Inversions and Me

I have been practising yoga for about 4 years now but I have never attempted inversions prior to joining YTT. Maybe it was because it always looks so difficult and I was of the view that you had to be a super advanced practitioner to even attempt that. I’m really glad that the requirements of this course exposed me to attempt inversions, which was something I never thought I would have been able to do at this point.


After starting my inversion practice during the course of YTT, I am starting to understand and experience the benefits of inversions. I have been incorporating Sirsasana (headstand) into my practice, and would love to share some benefits of this pose:

  • Stress relief: Headstands stimulate the pituitary gland, which is responsible for releasing endorphins. Endorphins primarily help one deal with stress and reduce feelings of pain.
  • Skin glow: Headstands reverse the flow of gravity and stimulates blood flow to the face. This results in increased circulation to the facial cells which helps to sustain youth and may create a glowing effect on the facial skin.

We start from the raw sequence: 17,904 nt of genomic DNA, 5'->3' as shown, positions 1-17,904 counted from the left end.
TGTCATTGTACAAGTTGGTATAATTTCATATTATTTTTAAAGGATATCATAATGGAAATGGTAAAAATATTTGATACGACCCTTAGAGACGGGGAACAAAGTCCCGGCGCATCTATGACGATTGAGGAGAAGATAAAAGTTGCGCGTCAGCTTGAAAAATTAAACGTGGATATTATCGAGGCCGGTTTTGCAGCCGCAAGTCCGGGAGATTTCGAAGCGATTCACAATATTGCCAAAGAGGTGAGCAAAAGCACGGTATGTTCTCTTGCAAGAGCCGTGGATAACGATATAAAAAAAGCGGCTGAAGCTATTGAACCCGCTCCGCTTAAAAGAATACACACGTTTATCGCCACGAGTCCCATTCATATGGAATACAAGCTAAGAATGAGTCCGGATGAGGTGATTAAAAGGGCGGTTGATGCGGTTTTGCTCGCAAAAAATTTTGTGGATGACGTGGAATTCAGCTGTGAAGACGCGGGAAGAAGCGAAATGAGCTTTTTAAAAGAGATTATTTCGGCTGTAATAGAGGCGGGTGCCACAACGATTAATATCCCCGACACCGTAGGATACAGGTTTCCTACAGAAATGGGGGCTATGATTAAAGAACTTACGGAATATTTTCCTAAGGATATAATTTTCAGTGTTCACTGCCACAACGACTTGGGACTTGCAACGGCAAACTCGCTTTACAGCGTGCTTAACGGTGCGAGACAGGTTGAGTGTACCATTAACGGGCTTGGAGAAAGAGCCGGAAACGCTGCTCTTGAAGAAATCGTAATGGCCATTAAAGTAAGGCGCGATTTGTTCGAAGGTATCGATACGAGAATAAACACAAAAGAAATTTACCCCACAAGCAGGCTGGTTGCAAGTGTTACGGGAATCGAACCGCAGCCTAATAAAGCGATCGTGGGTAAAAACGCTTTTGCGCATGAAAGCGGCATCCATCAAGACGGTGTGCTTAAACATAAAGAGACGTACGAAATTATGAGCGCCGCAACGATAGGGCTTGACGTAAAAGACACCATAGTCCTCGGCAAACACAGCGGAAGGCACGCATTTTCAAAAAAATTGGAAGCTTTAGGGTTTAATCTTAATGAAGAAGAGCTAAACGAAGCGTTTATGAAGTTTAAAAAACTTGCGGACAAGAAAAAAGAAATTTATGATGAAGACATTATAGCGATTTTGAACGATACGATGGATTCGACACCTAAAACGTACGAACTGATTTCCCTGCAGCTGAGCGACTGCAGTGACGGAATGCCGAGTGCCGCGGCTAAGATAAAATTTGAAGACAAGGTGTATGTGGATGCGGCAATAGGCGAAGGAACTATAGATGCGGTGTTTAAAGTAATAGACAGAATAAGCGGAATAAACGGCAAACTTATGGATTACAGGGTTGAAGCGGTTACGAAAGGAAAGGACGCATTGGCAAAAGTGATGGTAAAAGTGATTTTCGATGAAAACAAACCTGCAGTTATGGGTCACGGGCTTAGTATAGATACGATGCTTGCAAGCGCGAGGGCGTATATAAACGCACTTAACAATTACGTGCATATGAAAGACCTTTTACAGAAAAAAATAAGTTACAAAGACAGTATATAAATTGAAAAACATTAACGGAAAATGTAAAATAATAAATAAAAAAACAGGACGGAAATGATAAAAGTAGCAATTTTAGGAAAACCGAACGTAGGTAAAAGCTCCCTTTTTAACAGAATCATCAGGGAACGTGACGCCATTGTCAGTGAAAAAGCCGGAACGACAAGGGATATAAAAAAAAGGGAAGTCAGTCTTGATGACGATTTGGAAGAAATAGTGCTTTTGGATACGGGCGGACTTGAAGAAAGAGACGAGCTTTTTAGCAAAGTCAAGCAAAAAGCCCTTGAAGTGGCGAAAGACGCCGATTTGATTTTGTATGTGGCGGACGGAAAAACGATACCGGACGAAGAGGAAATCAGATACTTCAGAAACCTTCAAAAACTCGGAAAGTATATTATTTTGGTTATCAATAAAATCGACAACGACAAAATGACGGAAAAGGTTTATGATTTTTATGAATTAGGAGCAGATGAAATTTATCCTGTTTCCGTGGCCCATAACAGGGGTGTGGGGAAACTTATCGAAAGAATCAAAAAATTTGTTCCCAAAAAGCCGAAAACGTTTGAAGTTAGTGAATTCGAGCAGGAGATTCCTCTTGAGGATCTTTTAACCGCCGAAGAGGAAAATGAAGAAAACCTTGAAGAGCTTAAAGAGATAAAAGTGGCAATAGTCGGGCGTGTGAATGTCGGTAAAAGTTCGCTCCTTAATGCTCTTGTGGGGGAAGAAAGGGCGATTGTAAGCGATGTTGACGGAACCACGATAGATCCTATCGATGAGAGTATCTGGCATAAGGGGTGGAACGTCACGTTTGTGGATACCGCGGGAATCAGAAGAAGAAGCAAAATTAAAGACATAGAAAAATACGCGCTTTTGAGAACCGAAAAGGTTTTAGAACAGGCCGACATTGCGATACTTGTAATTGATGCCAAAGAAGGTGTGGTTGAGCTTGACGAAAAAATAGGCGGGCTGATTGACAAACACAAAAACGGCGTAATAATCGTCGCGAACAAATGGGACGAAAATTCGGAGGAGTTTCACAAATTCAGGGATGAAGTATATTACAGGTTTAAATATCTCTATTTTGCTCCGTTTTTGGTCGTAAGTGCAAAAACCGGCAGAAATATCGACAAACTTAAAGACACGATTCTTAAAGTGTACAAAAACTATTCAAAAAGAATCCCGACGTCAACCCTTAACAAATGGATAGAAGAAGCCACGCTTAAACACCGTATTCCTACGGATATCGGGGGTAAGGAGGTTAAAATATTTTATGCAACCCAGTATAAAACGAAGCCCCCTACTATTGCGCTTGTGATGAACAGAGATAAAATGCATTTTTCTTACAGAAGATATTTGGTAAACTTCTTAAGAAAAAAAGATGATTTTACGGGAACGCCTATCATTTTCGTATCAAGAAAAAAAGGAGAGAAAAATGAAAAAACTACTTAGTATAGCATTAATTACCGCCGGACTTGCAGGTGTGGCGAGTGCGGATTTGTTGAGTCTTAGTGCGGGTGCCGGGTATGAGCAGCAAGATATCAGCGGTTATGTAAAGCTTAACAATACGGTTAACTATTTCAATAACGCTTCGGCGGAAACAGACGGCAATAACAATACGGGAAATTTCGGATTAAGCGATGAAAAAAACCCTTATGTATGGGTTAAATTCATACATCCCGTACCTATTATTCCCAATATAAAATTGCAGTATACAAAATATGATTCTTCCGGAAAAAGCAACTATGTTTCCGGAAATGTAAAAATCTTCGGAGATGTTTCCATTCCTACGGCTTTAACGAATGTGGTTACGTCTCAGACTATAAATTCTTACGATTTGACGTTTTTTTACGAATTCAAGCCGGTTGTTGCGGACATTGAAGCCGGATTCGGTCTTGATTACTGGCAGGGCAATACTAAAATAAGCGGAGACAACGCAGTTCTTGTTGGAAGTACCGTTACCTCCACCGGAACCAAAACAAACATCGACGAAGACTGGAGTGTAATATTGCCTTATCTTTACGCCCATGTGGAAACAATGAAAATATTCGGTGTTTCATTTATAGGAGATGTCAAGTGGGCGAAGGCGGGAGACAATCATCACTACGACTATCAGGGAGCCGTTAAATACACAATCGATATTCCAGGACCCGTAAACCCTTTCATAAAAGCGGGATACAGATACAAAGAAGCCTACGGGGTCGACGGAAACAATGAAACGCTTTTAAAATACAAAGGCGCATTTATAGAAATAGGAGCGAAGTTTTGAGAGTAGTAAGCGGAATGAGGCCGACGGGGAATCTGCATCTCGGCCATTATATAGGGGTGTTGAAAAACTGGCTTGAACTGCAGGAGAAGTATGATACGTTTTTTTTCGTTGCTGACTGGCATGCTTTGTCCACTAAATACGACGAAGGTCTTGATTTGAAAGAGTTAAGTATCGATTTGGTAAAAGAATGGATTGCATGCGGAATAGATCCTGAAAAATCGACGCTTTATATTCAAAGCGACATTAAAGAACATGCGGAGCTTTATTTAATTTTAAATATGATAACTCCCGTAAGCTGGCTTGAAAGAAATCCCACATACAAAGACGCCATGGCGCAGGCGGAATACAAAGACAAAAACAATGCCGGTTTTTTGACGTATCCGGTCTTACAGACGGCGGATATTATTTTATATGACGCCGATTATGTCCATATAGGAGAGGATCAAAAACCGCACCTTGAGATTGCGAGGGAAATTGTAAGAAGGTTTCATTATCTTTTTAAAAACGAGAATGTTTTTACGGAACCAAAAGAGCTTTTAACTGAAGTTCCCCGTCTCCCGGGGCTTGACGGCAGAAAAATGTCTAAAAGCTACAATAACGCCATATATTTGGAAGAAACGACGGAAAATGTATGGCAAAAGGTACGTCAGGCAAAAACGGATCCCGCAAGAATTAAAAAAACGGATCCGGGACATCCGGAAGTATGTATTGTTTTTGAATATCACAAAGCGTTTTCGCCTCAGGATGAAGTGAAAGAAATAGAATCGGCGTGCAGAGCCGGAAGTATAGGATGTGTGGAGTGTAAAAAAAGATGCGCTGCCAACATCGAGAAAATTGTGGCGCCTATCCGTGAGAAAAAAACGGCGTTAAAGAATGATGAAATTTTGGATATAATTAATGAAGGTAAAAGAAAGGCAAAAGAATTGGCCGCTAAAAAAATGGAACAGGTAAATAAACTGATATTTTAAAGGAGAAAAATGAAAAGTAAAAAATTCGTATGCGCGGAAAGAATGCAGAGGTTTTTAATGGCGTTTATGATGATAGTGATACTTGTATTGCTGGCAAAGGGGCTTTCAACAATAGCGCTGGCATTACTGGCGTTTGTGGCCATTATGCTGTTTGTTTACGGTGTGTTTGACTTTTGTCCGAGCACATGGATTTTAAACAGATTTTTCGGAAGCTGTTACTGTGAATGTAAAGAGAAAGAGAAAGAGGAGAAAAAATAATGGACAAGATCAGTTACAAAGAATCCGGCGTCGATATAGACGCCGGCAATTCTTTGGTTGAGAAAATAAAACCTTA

• Improving digestion: Headstands reverse the pull of gravity and this helps to stimulate the intestines, release trapped gases and improve blood flow to the digestive organs.
  • Strengthening of core: Headstands require engagement of the abdominal muscles (obliques, rectus abdominis and transverse abdominis). With more practice, the core strengthens and this will improve the alignment of hips over chin and the ability to extend the hip flexors for legs to be vertical.
  • Toning of upper body: Headstands are primarily supported by the muscles of the shoulders and upper back. It requires us to contract the trapezius and deltoid muscles to protect our head and neck.


Of course, headstands require moderate shoulder strength and can be dangerous if the practitioner is not ready to support his/her own weight upside down. It is always advisable to attempt your first headstand in the presence of a qualified yoga practitioner.